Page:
El Niño!

So our current location is the South of the island where we are working on a site at Guanica state park which is near the city of Ponce, the second largest city in Puerto Rico. We took a day to explore some of the city when we arrived and found a lovely picturesque square in the city center. We also had great intentions of experiencing the culture and made quiet a long trek on foot to an art museum after many wrong turns in the afternoon heat only to arrive too late to go inside!!

 

A grocers stall in an indoor market in the city! Lots of exotic fruit and veg!
A grocers stall in an indoor market in the city! Lots of exotic fruit and veg!

 

Me with a statue in the square in Ponce!
Me with a statue in the square in Ponce!

 

Guinep, a local fruit from the Melicoccus bijugatus tree that we tried in the city!!
Guinep, a local fruit from the Melicoccus bijugatus tree that we tried in the city!!

 

The heat here is much drier and we’ve found it a bit tougher to work in than the previous sites which were more sheltered and humid. We try to get to the site as early as possible to get our work finished before the midday heat! We might have been a little too eager on one such morning though when we found the gates locked at 7am and ended up waiting for the ranger until 8.30!

 

The guys eager to get to work!
The guys eager to get to work!

 

We have been noticing very low conductance’s in the porometer measurements of the plants here and the guys suspected that this was because the plants are experiencing a water stress and are closing their stomata to conserve as much water as possible. After talking to the ranger he confirmed that they are going through an El Niño, which is a warming of the central Pacific once every few years, from a combination of wind and waves in the tropics. It shakes up climate around the world, changing rain and temperature patterns. It benefits some areas with increased rainfall and reduces harsh winters but for Puerto Rico at the moment they are experiencing a severe drought!

 

A volunteer in the park explaining to Michelle why all the cacti are being attacked by a woolly aphid in the forest!
A volunteer in the park explaining to Michelle why all the cacti are being attacked by a woolly aphid in the forest!

 

A drought stressed Croton discolor folds over its leaves to conserve as much water as possible! These were very annoying for Michelle to measure without he porometre without damaging them!
A drought stressed Croton discolor folds over its leaves to conserve as much water as possible! These were very annoying for Michelle to measure with the porometre without damaging them!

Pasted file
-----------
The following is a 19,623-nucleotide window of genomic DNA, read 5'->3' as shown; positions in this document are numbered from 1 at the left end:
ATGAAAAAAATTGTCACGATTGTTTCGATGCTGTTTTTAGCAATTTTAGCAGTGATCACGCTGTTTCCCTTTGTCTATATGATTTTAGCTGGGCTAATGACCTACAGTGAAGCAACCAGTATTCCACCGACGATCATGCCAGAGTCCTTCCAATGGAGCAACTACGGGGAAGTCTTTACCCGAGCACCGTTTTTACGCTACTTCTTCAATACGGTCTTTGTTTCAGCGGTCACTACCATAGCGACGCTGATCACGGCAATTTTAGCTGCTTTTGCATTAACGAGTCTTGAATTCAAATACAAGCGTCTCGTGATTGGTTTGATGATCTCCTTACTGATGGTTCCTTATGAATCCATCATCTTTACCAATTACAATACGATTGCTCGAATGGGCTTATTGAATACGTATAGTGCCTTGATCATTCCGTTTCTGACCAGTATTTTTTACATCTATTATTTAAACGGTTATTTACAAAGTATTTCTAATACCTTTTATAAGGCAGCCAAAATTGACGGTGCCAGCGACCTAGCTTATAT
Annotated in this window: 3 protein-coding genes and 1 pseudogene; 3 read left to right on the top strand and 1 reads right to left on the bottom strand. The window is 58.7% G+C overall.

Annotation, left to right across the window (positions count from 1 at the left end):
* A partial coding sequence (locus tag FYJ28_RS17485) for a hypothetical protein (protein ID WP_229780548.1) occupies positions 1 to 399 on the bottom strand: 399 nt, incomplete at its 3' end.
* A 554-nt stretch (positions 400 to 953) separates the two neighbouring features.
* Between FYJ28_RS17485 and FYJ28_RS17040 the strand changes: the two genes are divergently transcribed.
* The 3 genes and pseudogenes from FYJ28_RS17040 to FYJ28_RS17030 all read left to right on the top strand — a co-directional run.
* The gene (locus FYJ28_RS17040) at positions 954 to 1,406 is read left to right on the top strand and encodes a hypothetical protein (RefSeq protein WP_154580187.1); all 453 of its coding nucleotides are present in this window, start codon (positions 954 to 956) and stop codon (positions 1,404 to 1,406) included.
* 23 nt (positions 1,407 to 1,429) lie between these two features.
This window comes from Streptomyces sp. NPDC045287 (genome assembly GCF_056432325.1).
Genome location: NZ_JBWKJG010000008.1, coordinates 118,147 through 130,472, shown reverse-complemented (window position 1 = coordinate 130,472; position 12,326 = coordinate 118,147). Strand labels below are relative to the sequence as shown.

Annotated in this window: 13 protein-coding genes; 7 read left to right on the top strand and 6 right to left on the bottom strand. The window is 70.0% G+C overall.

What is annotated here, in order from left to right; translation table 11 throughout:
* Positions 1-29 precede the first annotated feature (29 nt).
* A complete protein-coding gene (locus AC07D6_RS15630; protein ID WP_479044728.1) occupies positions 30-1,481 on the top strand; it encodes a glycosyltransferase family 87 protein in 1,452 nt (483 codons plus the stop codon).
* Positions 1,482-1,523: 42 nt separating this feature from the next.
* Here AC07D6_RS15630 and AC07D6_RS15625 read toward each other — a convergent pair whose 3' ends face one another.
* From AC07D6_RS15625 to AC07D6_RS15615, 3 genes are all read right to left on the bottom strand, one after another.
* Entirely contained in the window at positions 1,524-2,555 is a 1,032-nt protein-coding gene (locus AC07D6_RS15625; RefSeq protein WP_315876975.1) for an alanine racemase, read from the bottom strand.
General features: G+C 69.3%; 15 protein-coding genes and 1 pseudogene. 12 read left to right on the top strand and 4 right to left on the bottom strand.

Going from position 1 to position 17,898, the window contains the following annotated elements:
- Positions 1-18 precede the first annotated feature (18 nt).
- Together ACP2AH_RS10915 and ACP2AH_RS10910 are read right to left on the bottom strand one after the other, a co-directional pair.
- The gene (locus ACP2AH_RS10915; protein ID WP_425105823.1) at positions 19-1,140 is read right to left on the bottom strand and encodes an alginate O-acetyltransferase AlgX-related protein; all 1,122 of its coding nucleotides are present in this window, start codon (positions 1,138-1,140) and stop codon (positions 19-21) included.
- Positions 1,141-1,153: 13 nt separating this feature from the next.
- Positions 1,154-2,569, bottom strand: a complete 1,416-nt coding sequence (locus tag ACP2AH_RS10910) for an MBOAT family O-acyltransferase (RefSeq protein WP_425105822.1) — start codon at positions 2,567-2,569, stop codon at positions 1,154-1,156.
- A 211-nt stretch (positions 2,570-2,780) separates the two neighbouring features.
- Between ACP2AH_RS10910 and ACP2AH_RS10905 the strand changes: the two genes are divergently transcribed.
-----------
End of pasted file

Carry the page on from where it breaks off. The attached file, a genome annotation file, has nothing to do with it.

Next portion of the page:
After surveying our site on the first day and tagging our plants we ventured to the coastal side of the state park to compare the plant life and maybe check out the beach!

 

At over 30degrees being on the beach in trousers and boots!!... Not ideal!!
At over 30degrees being on the beach in trousers and boots!!… Not ideal!!

 

After this day we decided the pants and boots were being replaced! We are working on an open trail and after being informed that there are no threats of snakes or other wildlife we opted for the cooler choice!

 

Swapping the boots for shorts and runners....ahhhhh!
Swapping the boots for shorts and runners….ahhhhh!

 

We spent a chilled out afternoon pressing the specimens back at the hotel later in the week. This is another technique I have picked up on this trip! I have learned how to press the plants so that both the abaxial and adaxial surfaces are facing up on some leaves to make it easier to examine them when they are dry. I’ve also learned how important it is to label things properly so you know what everything is a few weeks down the line when you get back to the lab!

 

 

How plant pressing goes in a hotel room! Its a lot more organised than it looks!!
How plant pressing goes in a hotel room! It’s a lot more organised than it looks!!

In the field I’ve been intrigued by the ability of Wuu Kuang and the guys to identify plants from our list in a forest full of what I would perceive to be a lot of trees that look the exact same!! It is definitely not an easy task to go to a forest you don’t know and identify a number of new species in a few hours! I’ve picked up some really useful tips from him for identifying plants in the field, like what different traits to look for first and making and using a key! If you are prepared and you know what you are looking for then the differences between the species become very apparent! Some of these techniques I can recall from the practical classes last semester in the Diversity of plant form and function module we had.

 

Myself and Michelle in action in thefield, taking measurements on the ceptometer and the hygrometer!
Myself and Michelle in action in the field, taking measurements on the ceptometer and the hygrometer!

 

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